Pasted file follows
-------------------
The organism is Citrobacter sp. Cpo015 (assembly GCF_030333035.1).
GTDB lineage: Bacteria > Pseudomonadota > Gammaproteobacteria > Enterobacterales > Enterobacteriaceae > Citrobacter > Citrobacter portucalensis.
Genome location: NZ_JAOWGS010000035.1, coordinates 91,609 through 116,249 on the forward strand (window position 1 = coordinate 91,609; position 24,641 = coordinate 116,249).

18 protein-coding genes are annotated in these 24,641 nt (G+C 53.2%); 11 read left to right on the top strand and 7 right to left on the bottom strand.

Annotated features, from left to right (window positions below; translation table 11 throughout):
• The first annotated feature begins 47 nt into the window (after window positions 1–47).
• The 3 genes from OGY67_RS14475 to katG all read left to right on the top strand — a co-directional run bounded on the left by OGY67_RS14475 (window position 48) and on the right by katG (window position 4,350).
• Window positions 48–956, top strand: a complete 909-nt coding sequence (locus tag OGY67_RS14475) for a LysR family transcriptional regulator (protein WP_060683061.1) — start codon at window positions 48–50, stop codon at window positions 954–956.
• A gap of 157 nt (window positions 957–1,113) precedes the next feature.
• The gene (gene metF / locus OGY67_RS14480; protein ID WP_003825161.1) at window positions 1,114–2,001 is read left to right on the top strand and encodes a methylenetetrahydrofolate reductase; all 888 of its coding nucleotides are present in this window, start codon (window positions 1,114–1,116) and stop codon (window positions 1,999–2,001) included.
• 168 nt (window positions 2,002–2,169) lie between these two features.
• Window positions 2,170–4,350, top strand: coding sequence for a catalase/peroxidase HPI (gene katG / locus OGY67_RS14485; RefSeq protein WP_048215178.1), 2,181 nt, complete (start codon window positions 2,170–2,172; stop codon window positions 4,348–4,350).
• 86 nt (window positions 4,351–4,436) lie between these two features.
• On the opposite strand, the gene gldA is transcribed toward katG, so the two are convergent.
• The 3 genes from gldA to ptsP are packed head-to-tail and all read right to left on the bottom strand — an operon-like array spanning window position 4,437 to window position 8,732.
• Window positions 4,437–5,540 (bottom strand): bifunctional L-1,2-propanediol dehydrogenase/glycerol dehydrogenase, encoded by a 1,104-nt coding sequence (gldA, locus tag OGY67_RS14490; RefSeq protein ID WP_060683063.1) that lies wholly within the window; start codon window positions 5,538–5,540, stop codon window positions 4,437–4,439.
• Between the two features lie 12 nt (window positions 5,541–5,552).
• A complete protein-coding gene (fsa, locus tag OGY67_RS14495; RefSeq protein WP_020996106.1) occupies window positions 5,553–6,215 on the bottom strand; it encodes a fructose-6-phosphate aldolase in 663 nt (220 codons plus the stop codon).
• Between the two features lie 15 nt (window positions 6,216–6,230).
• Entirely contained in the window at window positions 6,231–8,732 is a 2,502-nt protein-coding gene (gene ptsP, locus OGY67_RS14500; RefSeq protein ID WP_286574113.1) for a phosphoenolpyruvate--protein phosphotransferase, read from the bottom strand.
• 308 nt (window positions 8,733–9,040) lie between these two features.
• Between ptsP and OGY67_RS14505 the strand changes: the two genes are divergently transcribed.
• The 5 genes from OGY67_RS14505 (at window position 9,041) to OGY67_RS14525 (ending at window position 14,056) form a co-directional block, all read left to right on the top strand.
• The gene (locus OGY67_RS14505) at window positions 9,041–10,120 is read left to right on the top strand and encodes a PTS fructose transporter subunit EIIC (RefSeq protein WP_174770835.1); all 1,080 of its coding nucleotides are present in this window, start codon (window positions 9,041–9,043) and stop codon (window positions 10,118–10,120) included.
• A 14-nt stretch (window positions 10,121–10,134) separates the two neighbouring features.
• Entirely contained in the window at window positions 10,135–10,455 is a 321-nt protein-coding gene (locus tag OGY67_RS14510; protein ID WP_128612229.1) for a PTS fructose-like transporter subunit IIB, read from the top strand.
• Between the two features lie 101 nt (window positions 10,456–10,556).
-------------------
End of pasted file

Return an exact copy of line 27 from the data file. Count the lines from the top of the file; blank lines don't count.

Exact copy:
• Between the two features lie 101 nt (window positions 10,456–10,556).